New Orleans, god love it, is a city of hard luck. And so it goes for the nearly 40 artists whose invitations to participate in the second-annual New Orleans biennial, Prospect.2, Oct. 22, 2011-Jan. 29, 2012, were revoked after a series of fundraising defeats stripped the hotly anticipated exhibition down to the marrow.
General critical acclaim greeted the first installment of the show, the ambitious $4.5 million Prospect.1 New Orleans, Nov. 1, 2008-Jan. 18, 2009, an acclaim initially shared by founding director Dan Cameron. Conceived as the largest international contemporary art exhibition in U.S. history, with 80 artists from 30 countries, the elaborate event nevertheless ended up in debt. And it seems possible that Cameron, who initially promised to organize five shows in ten years, may have to step aside.
But despite setbacks, Cameron has pulled Prospect.2 together, and the show is set for this fall, though a year behind schedule and, with a much smaller roster of 26 artists from nine countries.
The trouble began when Prospect.1 marooned organizers with a $1 million deficit and a board of directors that couldn’t agree on how to keep it from happening again. The board settled the debt in 2009, but the infighting caused nearly half of its members, including executive director Barbara Motley, to resign or be dismissed.
Cameron went ahead with plans for Prospect.2 and booked 62 artists from more than 20 countries. He re-staffed the board, now “lightened,” as he put it during a phone interview, “of some of the hobbyists,” with people like Prospect.1 artist Nari Ward and former New Orleans Arts Council president Bill Hines.
Perhaps he should have dragooned some deeper pockets. A substantial grant that Cameron expected from the National Endowment for the Arts never materialized (“for reasons we still don’t entirely understand,” he said). The indebted state of Louisiana wasn’t committing the $300,000 it had last time. And, though Cameron had vaguely hoped the city’s new mayor, Mitch Landrieu, might become a potential supporter, it turned out that “contemporary art doesn’t seem to be the most natural fit for either mayoral administration,” Cameron said.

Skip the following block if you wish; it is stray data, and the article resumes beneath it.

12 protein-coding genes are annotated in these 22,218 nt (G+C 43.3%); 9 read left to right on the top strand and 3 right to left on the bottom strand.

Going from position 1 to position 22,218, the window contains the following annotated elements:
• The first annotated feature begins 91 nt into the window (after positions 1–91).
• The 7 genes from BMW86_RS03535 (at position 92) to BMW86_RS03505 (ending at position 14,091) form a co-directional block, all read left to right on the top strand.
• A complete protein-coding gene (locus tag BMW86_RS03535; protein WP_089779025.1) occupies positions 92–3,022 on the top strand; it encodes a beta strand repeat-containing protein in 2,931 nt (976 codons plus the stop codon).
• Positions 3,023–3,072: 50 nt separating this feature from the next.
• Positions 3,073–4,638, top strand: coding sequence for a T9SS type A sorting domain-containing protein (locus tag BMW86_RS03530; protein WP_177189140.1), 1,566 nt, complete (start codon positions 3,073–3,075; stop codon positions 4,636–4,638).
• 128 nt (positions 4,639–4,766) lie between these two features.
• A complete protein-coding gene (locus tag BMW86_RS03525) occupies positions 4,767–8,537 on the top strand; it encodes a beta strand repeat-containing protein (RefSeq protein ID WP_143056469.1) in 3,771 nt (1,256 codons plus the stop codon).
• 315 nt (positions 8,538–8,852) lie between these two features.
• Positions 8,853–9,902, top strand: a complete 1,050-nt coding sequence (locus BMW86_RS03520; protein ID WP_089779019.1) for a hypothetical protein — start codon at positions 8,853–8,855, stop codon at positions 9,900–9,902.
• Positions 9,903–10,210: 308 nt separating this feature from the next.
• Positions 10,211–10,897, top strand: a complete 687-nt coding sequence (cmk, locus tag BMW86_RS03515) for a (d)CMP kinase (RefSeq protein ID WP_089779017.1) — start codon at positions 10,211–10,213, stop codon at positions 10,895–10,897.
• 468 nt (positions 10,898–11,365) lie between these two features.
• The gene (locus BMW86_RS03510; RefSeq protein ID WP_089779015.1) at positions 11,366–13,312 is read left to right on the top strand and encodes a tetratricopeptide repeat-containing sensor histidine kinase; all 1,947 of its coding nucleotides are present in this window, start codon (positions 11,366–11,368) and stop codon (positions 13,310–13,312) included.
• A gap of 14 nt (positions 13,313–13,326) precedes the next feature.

By late 2010, when Prospect.2 was due, Cameron was able to put on only the $38,000 mini-biennial Prospect.1.5 as a kind of placeholder. This move, while understandable, didn't really get him anywhere. It was slowly sinking in that the now-postponed Prospect.2 would have to make do with just over half the budget of its prototype.
As of last count, the show's budget adds up to about $2.4 million, most of which is from private foundations, as well as corporations, individuals and foreign governments. The city of New Orleans has not yet committed any funding.
About six months ago, Cameron began making some heart-breaking decisions. “We had to actually disinvite artists, which is about the most painful thing a curator will ever have to do,” he said. “I mean, we had artists who had already come to New Orleans and were developing their projects.”
One major loss: A museum-scale show of works by Cindy Sherman, briefly billed as the artist's first major exhibition in the south.
“I was of course disappointed but you have to do what you have to do,” said the biennial’s founding benefactor, Toby Devan Lewis, in an email. “It will be a different show than Prospect .1, but I have total confidence in Dan and I am sure it will be worthy of a trip to New Orleans.”
Cameron whittled the list down to 26 mostly big-name or otherwise hot-ticket artists, such as Sophie Calle, William Eggleston, Nicole Eisenman, William Pope.L, An-My Lê, Ivan Navarro, Alexis Rockman, Jennifer Steinkamp and Francesco Vezzoli, who will be good for tourism and for the city. [A complete list of artists is available on the biennial’s website.]